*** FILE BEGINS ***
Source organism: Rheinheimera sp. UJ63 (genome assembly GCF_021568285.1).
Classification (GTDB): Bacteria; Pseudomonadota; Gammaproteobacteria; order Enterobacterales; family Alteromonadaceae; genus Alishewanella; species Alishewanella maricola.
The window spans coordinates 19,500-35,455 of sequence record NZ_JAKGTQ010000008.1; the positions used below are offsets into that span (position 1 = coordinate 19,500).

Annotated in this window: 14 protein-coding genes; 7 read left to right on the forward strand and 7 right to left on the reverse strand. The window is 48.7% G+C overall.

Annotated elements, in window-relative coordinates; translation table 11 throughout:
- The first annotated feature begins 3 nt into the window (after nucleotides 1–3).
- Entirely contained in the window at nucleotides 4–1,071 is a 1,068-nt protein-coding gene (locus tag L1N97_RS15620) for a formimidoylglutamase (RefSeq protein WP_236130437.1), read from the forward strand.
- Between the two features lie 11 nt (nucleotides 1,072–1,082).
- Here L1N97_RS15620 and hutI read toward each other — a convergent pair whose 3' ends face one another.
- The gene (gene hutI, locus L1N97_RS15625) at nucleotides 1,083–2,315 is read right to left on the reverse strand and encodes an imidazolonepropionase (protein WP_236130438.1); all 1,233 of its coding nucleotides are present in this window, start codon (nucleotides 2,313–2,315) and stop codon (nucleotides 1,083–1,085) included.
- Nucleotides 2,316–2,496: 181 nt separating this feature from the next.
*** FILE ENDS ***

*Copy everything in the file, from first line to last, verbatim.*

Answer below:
Source organism: Rheinheimera sp. UJ63 (genome assembly GCF_021568285.1).
Classification (GTDB): Bacteria; Pseudomonadota; Gammaproteobacteria; order Enterobacterales; family Alteromonadaceae; genus Alishewanella; species Alishewanella maricola.
The window spans coordinates 19,500-35,455 of sequence record NZ_JAKGTQ010000008.1; the positions used below are offsets into that span (position 1 = coordinate 19,500).

Annotated in this window: 14 protein-coding genes; 7 read left to right on the forward strand and 7 right to left on the reverse strand. The window is 48.7% G+C overall.

Annotated elements, in window-relative coordinates; translation table 11 throughout:
- The first annotated feature begins 3 nt into the window (after nucleotides 1–3).
- Entirely contained in the window at nucleotides 4–1,071 is a 1,068-nt protein-coding gene (locus tag L1N97_RS15620) for a formimidoylglutamase (RefSeq protein WP_236130437.1), read from the forward strand.
- Between the two features lie 11 nt (nucleotides 1,072–1,082).
- Here L1N97_RS15620 and hutI read toward each other — a convergent pair whose 3' ends face one another.
- The gene (gene hutI, locus L1N97_RS15625) at nucleotides 1,083–2,315 is read right to left on the reverse strand and encodes an imidazolonepropionase (protein WP_236130438.1); all 1,233 of its coding nucleotides are present in this window, start codon (nucleotides 2,313–2,315) and stop codon (nucleotides 1,083–1,085) included.
- Nucleotides 2,316–2,496: 181 nt separating this feature from the next.